Charcutepalooza February Challenge. The Salt Cure.

Wow, there are a lot of you jumping on the meat-wagon. (Deadline for inclusion on the blog roll is February 1, 2011.) Kim and I are so happy to have so much support for our Year of Meat. I’ve made some changes to accommodate the enormous response – check out the pull down menu at the top of this page – that’s where you’ll find all the Charcutepalooza information for the rest of the year. Thanks go out to the amazing, brilliant, WordPress designer, Barb (@VinoLuci on Twitter,) who helped us figure it all out. Kim and I were over the moon when Michael Ruhlman gave us a little link-love on his blog, and, behind the scenes, took the time to review and comment on […]


Chick-Pea Pot Pie

We are big fans of pot pie. It’s all about the crust, I’m sure, but there’s also something deeply satisfying in a one-dish dinner. I most often make chicken pot pie from our leftover roast chicken, but when it’s Meatless Monday, I make one critical substitution. Chick peas, or garbanzo beans, are a great source of protein. They are flexible in the kitchen – try them pan fried as an appetizer, added to a salad, or roasted alongside cauliflower, then stirred into an Indian-spiced sauce. Or, make this twist on an old favorite. Meatless Monday #2


canning, preserving and a wintertime tart

It’s January, and hardly the time for canning, right? The farmer’s markets are closed until Spring, the snow is sleepily falling. All those jars and pots and pans and lids have been tucked away since October. Why is it, then, this week, I started to feel the itch again? Is it because we’ve been living out of the freezer and larder for awhile now? The boxes in the garage are filling up with empty jars. I worry. Is there enough? I think about what I’ll do differently this year. I’m not alone. I’ve been getting emails. You’re thinking about canning, too. Winter is a great time to think to plan. To dream. To make lists. To mark recipes. Now is the perfect time to look […]


moderation minestrone. meatless monday.

I realize there’s been a lot of meaty talk around here lately. Ironic, isn’t it?  There’s the siren call of the Charcutepalooza, yet, most often, I’m cooking for just the two of us. Dennis, a vegetarian who occasionally eats meat (a meat reducer is his term) and me, an omnivore with a tendency toward high cholesterol and a few extra pounds. So, I’m careful. And we treat meat as a special occasion meal. We invite friends over to celebrate. We source any meat that we do eat from local farmers. I’ve written about the farms, the farmers, and the responsibility of conscious eating. Animal proteins are on our dinner table about once a week, and most often it’s fish or chicken. I eat meat more […]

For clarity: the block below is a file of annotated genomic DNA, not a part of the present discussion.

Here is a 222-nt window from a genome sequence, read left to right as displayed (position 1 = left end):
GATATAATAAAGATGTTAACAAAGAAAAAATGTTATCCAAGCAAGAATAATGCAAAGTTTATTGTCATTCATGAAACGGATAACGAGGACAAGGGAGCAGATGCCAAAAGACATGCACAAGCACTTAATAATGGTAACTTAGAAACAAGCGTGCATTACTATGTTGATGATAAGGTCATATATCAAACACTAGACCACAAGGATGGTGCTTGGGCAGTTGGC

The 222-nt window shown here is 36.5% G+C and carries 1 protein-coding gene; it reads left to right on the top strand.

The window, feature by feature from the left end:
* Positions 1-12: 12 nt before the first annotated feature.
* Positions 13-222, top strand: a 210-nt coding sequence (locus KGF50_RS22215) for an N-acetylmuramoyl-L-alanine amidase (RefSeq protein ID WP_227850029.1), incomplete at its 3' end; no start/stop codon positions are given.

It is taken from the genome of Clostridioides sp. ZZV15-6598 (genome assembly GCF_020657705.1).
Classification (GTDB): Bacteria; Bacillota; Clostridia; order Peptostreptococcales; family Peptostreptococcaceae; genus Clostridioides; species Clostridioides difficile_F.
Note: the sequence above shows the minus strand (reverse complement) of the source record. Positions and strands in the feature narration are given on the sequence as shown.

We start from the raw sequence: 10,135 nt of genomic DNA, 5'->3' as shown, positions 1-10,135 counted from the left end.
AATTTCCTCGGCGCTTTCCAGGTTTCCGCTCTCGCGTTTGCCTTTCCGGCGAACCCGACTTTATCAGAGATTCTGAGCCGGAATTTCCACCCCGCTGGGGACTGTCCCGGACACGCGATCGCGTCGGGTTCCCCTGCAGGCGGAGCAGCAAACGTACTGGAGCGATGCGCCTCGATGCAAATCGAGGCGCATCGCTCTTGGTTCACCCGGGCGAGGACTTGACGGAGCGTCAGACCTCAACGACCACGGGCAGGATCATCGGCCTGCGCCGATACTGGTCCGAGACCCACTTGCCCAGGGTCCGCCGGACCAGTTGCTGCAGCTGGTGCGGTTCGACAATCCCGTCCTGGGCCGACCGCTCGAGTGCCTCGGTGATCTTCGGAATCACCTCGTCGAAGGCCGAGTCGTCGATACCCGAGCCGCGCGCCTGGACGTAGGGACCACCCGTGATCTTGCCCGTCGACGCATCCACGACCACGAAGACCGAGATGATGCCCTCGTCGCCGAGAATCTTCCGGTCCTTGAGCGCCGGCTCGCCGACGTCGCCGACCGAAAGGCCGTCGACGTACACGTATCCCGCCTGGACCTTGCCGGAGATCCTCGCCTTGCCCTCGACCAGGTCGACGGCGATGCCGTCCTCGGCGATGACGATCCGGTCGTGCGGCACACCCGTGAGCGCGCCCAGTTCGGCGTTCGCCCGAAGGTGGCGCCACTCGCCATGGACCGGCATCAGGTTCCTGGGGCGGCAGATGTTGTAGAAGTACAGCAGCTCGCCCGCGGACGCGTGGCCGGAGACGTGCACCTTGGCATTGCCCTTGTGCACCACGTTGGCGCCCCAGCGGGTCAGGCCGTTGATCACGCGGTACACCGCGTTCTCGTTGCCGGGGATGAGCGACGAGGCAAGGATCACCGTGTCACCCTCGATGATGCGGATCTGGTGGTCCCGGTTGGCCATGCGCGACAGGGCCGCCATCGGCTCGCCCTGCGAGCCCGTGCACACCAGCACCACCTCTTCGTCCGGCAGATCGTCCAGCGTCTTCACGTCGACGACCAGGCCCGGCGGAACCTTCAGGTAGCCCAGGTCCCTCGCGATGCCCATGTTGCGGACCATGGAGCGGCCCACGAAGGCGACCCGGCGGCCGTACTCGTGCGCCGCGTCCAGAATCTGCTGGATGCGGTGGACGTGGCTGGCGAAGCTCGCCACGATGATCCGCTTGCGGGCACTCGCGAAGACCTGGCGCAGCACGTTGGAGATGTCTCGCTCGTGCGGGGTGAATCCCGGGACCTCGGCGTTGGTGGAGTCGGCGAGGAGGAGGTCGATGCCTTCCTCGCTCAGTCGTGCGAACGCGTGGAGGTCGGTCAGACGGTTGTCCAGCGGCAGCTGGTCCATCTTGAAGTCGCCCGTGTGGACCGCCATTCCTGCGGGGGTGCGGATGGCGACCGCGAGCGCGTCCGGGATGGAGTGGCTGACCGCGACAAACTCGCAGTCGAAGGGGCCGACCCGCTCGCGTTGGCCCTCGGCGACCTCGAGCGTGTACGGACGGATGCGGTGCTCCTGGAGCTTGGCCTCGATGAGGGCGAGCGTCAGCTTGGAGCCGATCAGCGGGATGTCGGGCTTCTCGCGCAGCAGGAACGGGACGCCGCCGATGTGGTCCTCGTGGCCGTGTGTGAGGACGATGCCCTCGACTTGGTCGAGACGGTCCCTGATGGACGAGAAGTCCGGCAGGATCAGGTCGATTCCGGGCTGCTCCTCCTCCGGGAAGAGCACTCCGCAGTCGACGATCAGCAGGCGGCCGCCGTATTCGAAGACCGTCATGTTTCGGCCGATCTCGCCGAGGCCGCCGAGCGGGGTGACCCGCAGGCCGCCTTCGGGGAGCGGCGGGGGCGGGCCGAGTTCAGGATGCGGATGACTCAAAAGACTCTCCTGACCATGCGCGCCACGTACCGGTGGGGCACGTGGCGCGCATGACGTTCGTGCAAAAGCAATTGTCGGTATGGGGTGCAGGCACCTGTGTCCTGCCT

Charcutepalooza. January Challenge is Duck Prosciutto

This post kicks off Charcutepalooza with our project for January – Duck Prosciutto. This is an easy way to limber up for The Year of Meat. It’s an eight day project with no special tools required other than a cool, marginally humid location, 50-60° F. I use my garage, but have to watch carefully at this time of year, as it sometimes drops to 40°, making this process take a little longer. Others are reporting good success with wine refrigerators. If you just don’t have a spot, we’ll be on to the next challenge in a few days. (Speaking of our next challenge, we’ll be revealing the project on January 15th. Now is a good time to order pink salt.) Breasts or Whole Bird? In […]


Charcutepalooza. Let’s make meat.

(Let’s just drop that pesky ’11 or 2011 or whatever.) The Co-Creators: Mrs. Wheelbarrow and The Yummy Mummy Twitter Hashtag: #Charcutepalooza We’re kicking off the twelve months of meat so aptly named Charcutepalooza by Kim.  This is a remarkable opportunity to learn as a group, to share experiences, and to explore far and wide how we approach the elegant “craft of salting, smoking and curing.” There is little doubt it’s time to think about the meat we eat. How we use the animals raised for consumption. How we treat them. How they are butchered. And how the whole beast is used to feed our families. Stories of meat tainting and commercially farmed animals in hideous circumstances are far too common. Wouldn’t it be better to […]